Paul Ryan's Presidential "No" Actually Makes Me Feel Sorry For Him

How many different ways can a person say "No"? House Speaker Paul Ryan is trying them all out this election season, and he's getting fed up. Tuesday marked yet another time where Ryan denied a presidential run in any way, shape, or form as he held a press conference at the Republican National Committee and said, "Let me be clear: I do not want, nor will I accept the Republican nomination." I suspect he and his speechwriters have several thesauruses lying around, because the denial didn't end there.

In the exasperated tone a parent has when scolding his children, Ryan continued, "I believe that you should only choose a person who actually participated in the primary. Count me out."

Then: "I chose not to. Therefore, I should not be considered. Period. End of story."

Then again, later in the speech: "So, let me say again, I'm not going to be our party's nominee."

Ryan's fatigue over his audience's deafness is warranted. At a news conference in March, the first question asked of Ryan was whether he would run, after John Boehner had remarked he supported Ryan as the nominee. "It is not me. I thought I was pretty clear. Let's just put this thing to rest and move on," Ryan said.

More and more people began pestering him with the question last month. In an interview with CNBC, he replied to the question of whether he'd run for president, "I'm happy where I am, so no." In an interview with POLITICO, Ryan was asked the same presidential query and replied, "No, I am not going to be the president. I am not going to be the nominee." It got so bad that Ryan's spokeswoman, AshLee Strong, said to Reuters, "The speaker is grateful for the support, but he is not interested. He will not accept a nomination."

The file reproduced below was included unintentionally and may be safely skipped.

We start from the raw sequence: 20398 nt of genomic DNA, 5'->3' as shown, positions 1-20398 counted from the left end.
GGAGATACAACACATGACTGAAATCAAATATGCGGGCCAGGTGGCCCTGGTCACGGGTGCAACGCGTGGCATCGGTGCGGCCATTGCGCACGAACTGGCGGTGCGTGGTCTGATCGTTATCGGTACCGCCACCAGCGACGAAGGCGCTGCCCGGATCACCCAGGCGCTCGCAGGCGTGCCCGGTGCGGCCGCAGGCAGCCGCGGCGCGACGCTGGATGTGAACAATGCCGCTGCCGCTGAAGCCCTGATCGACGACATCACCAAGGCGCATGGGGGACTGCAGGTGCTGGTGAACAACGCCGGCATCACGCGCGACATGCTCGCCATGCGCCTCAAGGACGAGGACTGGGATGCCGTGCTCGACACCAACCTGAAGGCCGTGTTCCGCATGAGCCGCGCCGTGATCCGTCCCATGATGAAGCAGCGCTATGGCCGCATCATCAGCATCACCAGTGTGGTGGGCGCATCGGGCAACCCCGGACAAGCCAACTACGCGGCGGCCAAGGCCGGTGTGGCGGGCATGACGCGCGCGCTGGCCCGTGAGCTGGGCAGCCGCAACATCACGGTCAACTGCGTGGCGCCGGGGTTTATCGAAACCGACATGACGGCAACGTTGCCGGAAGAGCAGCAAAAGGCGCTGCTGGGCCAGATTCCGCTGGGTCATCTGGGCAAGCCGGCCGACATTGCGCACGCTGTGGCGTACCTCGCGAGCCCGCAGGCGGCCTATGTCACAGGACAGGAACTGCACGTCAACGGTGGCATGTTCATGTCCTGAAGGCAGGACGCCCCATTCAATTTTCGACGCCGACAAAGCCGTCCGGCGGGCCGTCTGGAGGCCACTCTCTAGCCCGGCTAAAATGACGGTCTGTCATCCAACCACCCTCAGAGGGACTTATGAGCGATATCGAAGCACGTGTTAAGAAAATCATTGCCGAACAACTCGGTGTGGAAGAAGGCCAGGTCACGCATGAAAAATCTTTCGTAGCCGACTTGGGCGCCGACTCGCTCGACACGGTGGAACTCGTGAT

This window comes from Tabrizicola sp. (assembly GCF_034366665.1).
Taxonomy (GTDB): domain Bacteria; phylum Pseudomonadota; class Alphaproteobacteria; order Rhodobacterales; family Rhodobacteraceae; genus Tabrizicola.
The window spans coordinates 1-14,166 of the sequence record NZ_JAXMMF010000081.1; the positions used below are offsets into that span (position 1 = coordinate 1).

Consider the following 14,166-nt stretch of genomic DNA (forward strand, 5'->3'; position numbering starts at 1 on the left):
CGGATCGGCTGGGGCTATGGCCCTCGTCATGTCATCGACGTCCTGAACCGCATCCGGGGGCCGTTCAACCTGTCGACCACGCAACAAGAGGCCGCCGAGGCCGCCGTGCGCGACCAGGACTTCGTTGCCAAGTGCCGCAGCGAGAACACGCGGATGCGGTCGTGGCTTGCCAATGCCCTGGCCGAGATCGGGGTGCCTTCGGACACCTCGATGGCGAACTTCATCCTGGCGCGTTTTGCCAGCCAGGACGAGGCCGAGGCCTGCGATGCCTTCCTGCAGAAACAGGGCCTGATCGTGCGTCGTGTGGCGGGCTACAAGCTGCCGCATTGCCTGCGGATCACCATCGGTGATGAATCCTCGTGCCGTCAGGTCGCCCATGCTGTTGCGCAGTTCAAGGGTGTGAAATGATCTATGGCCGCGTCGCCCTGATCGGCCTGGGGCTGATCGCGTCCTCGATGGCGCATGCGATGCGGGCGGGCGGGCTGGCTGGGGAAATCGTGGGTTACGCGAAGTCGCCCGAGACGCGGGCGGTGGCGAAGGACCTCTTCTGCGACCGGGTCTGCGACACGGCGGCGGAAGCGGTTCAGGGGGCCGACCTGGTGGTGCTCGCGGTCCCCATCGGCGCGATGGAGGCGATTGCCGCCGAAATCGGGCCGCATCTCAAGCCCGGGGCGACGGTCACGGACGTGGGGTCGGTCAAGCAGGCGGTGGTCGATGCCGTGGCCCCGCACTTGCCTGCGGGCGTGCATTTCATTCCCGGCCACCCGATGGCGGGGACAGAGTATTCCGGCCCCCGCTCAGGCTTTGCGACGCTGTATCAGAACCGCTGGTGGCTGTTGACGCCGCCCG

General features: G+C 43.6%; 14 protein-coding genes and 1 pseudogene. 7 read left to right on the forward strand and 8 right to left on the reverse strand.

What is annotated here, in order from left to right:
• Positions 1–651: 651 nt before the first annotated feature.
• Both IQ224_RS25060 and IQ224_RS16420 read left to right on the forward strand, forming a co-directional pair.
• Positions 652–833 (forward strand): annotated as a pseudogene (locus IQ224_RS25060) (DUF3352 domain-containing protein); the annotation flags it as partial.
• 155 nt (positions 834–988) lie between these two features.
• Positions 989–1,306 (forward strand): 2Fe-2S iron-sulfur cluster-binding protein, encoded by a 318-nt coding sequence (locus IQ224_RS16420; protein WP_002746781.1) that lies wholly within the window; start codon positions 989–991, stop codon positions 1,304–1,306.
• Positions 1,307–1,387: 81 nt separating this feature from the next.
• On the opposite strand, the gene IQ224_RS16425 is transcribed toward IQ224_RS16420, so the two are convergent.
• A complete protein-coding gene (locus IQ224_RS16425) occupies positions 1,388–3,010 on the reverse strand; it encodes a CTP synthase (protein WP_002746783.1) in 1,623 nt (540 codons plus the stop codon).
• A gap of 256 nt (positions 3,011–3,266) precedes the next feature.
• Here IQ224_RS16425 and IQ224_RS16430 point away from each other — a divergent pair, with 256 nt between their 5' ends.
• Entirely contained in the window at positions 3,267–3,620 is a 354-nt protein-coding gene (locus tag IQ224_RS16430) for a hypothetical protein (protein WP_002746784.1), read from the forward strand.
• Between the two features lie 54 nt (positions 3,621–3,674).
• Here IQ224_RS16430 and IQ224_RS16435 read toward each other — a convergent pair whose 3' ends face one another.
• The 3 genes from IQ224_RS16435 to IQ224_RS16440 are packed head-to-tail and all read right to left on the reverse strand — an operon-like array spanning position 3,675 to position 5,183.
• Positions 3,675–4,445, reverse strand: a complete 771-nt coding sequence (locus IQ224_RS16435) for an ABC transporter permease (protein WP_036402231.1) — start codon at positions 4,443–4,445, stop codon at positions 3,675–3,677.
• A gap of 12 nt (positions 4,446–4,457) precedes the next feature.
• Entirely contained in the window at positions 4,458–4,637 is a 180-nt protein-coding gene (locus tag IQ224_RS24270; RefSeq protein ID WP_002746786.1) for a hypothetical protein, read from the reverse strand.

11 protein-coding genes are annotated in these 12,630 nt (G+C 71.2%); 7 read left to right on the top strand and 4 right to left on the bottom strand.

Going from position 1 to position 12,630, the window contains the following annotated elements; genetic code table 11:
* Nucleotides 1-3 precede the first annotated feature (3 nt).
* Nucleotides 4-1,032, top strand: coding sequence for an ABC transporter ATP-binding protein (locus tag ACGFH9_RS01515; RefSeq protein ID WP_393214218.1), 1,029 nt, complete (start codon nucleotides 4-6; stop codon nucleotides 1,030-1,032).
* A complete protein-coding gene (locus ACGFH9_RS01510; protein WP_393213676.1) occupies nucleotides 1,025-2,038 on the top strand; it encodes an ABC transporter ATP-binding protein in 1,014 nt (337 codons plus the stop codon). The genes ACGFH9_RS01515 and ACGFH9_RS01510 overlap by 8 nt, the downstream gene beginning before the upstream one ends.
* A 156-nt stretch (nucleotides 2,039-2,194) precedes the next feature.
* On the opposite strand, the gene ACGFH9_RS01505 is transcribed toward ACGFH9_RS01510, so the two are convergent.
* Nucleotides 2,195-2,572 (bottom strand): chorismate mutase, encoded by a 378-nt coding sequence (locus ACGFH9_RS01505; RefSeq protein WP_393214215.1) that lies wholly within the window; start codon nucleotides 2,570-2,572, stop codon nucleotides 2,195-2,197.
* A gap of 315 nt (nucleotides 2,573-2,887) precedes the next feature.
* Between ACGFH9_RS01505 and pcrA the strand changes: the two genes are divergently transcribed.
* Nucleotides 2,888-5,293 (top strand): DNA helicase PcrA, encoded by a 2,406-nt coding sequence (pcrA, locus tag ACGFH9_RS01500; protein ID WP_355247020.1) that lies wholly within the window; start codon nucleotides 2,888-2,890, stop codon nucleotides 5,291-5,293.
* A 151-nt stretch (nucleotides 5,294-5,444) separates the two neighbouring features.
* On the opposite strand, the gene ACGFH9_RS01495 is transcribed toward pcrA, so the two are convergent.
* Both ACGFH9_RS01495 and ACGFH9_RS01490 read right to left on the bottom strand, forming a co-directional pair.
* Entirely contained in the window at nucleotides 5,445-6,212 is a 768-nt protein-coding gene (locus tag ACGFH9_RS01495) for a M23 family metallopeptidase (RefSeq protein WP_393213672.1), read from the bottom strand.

Mark Wilson/Getty Images News/Getty Images

The fact that the Ryan presidential dream (or nightmare, to him?) lives on, perhaps reveals how desperate the GOP establishment is for a model alternate to Donald Trump.

It seems he's aware he's starting to sound like a broken record. In Tuesday's speech, Ryan quickly pivoted to address why he'd been so politically active lately. Last week, he released a campaign-style video called "Politics These Days," which outlined his platform for his "Confident America" initiative. He said that in light of the GOP upheavals of this election, he was only working to ensure the "integrity" of the Republican party. "Not running does not mean I'm going to disappear," he said. Personally, I think it's sad that an attempt at being outspoken evidently gets mistaken for a bid for presidency in today's political landscape.

Ryan walked out of the press conference shaking his head. If only for his blood pressure's sake, I hope the presidential speculation dies down, at least somewhat.